According to a 2013 Frost & Sullivan study, more than 80% of line-of-business employees admit to practicing “shadow IT”: using SaaS applications without the knowledge or blessing of their IT groups.[1] It’s a practice that presents obvious security, data integrity, regulatory compliance and other risks, in addition to the potential cost and complexity of supporting unsanctioned SaaS applications.

Don’t let these risks overshadow a major opportunity for your IT group. Shadow IT gives forward-looking IT groups the ability to engage with and empower their line-of-business colleagues – and to establish IT as a strategic partner rather than as a gatekeeper and barrier to progress.

Don’t Let Risk Overshadow Opportunity

The first key to exploiting this opportunity is to acknowledge that most business users resort to shadow IT for a simple reason: They need faster solutions to their problems. These users typically decide that following traditional IT processes will lead to a dead end – forcing them to wait too long for solutions that don’t always address their actual business problems. If the IT group won’t give them the tools they need, they’ll take the initiative to find the right tools elsewhere.

This is why a policy that simply seeks to block unsanctioned SaaS applications or to punish their use is often worse than doing nothing. When your IT group penalizes business users for trying to work more efficiently, you’re setting the stage for an adversarial relationship that doesn’t benefit either side.

There’s a better approach that supports business users while also positioning your IT group as an enabler of innovation and productivity. Here’s how to get started:

1. Open and maintain a dialogue with executive-level support. Meet with department heads and line-of-business stakeholders, and open a non-judgmental conversation about how and why they their teams are using unsanctioned SaaS applications. CIOs and IT leaders must make it clear that the goal isn’t simply to root out shadow IT; it’s to understand why users are resorting to shadow IT to solve business problems. Once this dialogue is established, it’s just as important for IT groups to have regular conversations with LOB teams to identify opportunities to collaborate – and to craft service-level agreements that hold both teams accountable.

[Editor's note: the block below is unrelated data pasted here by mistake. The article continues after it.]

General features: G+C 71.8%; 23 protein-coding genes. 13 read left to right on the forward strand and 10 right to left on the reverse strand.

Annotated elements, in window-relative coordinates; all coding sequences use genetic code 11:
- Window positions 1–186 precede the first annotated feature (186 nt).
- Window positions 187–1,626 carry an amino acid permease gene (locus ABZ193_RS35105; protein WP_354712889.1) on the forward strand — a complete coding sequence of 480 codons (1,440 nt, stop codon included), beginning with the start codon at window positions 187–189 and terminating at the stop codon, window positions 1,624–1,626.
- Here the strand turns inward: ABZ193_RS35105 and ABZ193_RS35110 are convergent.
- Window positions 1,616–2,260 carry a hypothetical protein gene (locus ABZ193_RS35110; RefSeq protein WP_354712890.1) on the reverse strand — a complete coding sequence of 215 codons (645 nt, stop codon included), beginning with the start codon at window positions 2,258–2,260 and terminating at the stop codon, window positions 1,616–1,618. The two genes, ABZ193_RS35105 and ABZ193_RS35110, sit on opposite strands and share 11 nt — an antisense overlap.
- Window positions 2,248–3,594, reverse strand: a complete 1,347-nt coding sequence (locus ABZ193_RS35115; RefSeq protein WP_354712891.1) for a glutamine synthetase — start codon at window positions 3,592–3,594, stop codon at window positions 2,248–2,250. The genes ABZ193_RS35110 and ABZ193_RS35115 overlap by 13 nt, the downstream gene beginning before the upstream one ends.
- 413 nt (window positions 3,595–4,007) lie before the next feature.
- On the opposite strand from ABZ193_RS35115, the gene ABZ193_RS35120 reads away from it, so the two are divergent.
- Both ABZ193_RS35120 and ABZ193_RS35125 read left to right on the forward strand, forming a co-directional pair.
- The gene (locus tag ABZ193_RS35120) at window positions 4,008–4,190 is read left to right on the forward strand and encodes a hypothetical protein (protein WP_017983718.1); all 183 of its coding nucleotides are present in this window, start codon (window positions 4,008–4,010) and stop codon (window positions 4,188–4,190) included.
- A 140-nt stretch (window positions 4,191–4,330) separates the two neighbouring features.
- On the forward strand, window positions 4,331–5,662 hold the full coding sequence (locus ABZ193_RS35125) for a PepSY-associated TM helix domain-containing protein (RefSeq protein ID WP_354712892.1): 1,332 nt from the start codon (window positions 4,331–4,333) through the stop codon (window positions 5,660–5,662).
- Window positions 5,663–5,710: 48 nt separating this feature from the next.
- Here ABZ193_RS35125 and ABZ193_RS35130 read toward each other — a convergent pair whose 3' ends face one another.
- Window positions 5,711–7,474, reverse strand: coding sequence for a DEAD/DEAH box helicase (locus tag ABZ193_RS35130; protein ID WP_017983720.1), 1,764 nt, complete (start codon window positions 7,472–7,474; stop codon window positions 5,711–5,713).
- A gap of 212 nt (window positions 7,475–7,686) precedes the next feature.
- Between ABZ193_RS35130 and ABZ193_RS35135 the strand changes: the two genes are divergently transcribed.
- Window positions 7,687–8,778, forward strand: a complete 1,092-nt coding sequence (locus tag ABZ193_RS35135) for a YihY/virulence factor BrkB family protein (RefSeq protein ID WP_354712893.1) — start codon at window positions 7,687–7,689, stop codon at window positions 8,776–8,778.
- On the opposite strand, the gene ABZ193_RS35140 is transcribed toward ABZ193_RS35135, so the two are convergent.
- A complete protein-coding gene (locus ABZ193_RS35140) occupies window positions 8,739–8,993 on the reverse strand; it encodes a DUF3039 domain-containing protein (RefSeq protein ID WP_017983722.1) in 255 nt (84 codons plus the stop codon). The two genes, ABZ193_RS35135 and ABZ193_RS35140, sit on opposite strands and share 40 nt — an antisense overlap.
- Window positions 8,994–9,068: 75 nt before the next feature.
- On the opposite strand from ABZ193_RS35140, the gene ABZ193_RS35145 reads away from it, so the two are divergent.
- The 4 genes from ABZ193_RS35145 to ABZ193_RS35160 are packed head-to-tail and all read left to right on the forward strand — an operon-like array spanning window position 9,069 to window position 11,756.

2. View your shadow IT findings as a requirements-gathering process. One of the things that makes shadow IT so useful is the fact that it reflects the problems and the needs of the people using it. Why invest time and money in an extended requirements-gathering process when your users’ relationships with shadow IT gives you a shortcut to getting the same information?

3. Don’t fix what isn’t broken. Some shadow IT applications present serious costs and risks; others clearly do not. When your IT group understands the difference and, when possible, embraces turnkey SaaS applications, it can free up resources to build and deploy alternatives to shadow IT applications where third-party SaaS isn’t a viable option.

4. Understand how shadow IT fits into new patterns of IT spending and control. There’s another important reason for IT groups to engage with business users over shadow IT: The fact that a growing share of traditional IT budgets are being reallocated to business stakeholders. In order to say relevant, IT organizations must position themselves as trusted advisors to these users, helping them to select, evaluate and implement SaaS tools in addition to building custom software, process automation and other services.

5. Assess your IT group’s ability to support innovation and efficiency using custom SaaS applications. The fact is that while IT groups may understand what users need when they turn to shadow IT, they may not always have the ability to create better solutions when a third-party SaaS tool isn’t an acceptable solution. Retooling your people, processes and development methodologies to deliver these applications is critical in order to position your IT group as a partner to the business rather than as a barrier to innovation. Your efforts to develop these capabilities, or to partner with firms that can help you develop them, will be a vital investment in the future.

Taking these steps isn’t always easy for IT organizations accustomed to controlling when, where and how the business implements technology. Yet there’s no way to turn back the clock; business users have demonstrated, once and for all, that they will find and use the best solutions to their problems, whether that means engaging with the IT group or resorting to shadow IT applications. If you want your IT group to survive and thrive in this changing environment, it’s essential to treat shadow IT as an opportunity to rethink, retool and reinvent your relationship with the business.


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